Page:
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The Youngest Girl in the School   By: (1869-1955)

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Author of 'The Making of a Schoolgirl,' 'Wymps,' Etc.

With Illustrations by C. E. Brock

New York The Macmillan Company London: Macmillan & Co., Ltd. 1906 All rights reserved

Copyright, 1901, By the Macmillan Company.

Set up and electrotyped September, 1901. Reprinted January, 1902.

New edition September, 1906.

Norwood Press J. S. Cushing & Co. Berwick & Smith Norwood Mass. U.S.A.




Page 'May I may I have all that?' 27

'Look here, Babs,' she began, smoothing the mop of tangled hair 45

'What in the name of wonder are you children doing down there?' 99

Five heads suddenly appeared at the open window 108

'Dear me!' he said, slightly taken aback 175

'Hullo!' said Jean. 'What's the matter?' 184

'Tell me, Herr Doktor' 261

'So he got Jill' 310



'It's no good,' sighed Barbara, looking disconsolately round the room; 'we shall never get straight in time. Don't you think we had better leave it, and let Auntie Anna see us as we really are? She will only be disappointed afterwards, if we begin by being tidy; and I don't like disappointing people, do you?'

There was a shout of laughter when she finished speaking, and Barbara frowned. She never knew why the boys laughed at her when she tried to explain her reasons for doing things, but they always did.

'Is that why you have put on your very shortest frock?' asked Wilfred, who was brewing something in a saucepan over the fire. 'I believe you think that if Auntie Anna saw you for the first time in your Sunday frock, she might suppose you were a nice, proper little girl, instead of '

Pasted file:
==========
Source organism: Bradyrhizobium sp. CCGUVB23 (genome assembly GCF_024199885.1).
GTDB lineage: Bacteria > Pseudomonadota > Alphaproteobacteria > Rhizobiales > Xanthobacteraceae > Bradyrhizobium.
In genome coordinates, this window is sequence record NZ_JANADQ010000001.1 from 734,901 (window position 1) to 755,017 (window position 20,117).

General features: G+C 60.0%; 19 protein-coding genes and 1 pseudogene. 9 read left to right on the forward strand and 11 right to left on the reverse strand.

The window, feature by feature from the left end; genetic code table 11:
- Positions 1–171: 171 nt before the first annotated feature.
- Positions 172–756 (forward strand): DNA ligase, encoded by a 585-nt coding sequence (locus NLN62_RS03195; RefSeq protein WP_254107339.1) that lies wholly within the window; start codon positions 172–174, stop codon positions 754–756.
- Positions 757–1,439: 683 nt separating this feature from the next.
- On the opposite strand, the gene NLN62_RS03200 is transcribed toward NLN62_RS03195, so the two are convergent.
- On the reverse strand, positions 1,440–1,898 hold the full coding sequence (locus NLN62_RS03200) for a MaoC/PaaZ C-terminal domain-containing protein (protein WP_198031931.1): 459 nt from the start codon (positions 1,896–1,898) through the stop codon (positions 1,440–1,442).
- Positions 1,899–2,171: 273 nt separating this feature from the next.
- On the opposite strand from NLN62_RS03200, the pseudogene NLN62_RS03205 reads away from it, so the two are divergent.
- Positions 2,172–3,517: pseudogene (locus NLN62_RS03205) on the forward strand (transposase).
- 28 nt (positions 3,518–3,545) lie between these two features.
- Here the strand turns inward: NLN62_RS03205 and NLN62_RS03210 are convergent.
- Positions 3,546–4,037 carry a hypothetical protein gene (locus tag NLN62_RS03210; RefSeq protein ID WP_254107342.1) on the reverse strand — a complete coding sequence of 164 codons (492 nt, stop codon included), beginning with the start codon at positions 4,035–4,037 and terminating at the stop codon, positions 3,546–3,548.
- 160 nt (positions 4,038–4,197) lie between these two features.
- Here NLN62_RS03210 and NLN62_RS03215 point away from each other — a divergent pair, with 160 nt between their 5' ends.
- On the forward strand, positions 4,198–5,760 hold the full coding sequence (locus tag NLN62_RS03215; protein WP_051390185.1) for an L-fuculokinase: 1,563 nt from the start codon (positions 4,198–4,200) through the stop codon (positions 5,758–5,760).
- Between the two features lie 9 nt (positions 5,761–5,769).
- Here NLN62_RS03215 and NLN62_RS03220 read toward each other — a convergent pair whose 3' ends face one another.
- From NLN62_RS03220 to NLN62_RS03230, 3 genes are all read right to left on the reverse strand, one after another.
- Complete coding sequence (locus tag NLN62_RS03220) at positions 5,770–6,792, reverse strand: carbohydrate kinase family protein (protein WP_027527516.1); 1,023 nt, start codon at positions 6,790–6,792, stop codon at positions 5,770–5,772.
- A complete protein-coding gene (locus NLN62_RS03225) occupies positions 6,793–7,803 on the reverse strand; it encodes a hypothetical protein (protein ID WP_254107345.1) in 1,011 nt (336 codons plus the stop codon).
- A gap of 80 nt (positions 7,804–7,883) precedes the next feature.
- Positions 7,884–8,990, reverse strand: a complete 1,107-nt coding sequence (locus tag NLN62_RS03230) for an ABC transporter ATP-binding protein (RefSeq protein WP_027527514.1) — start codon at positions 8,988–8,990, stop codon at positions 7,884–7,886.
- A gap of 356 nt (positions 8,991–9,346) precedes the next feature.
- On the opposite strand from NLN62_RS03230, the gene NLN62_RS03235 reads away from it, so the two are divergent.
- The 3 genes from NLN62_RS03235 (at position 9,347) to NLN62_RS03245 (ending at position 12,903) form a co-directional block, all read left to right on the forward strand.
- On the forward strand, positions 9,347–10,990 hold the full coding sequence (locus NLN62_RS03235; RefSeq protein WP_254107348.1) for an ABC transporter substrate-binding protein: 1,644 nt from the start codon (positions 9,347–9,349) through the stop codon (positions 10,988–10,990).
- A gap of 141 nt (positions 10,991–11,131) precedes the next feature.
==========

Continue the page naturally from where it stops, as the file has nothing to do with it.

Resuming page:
Barbara seized the sofa cushion and aimed it at him threateningly. 'Instead of what?' she demanded.

Wilfred was at a disadvantage, owing to his position as well as to the precious quality of the liquid in the saucepan; and he felt it wiser to make terms. 'Well,' he observed, 'you might at least have put on a longer frock for the credit of the family; now, mightn't you?'

Barbara looked down at her blue serge skirt, edged with certain rows of white braid that only made it look shorter; and she gave it a pull to make it fall a little lower over the slim black legs that appeared beneath it. 'It's not my fault that I have just come from a gymnastic class,' she protested. 'Besides, my Sunday frock is only two inches longer! What difference does two inches make, even if we have got an aunt coming? You're so particular, Wilfred.'

'Stick to your chemicals, Will, and leave the Babe alone,' growled Egbert, who was trying to read a novel on the sofa and found the conversation disturbing.

It was not often that the eldest of the family troubled himself about the disputes of the others, and Barbara was encouraged to go on. 'Besides,' she added, 'there isn't time to change now. Auntie Anna will arrive directly; and who is going to tidy up the schoolroom if I don't?'

Certainly, no one responded to her appeal. Egbert and Wilfred became suddenly and suspiciously interested in what they were doing, while the two other boys, who were seated on the edge of the table, continued to swing their legs lazily backwards and forwards without making an effort to help her. Barbara turned upon them reproachfully.

'It is perfectly horrible of you to sit there laughing, when a strange aunt and a strange daughter may be here at any minute!' she declared. 'I think you might do something, Peter.'

'Not much!' laughed Peter, a tall, broad shouldered fellow of fifteen or so... Continue reading book >>

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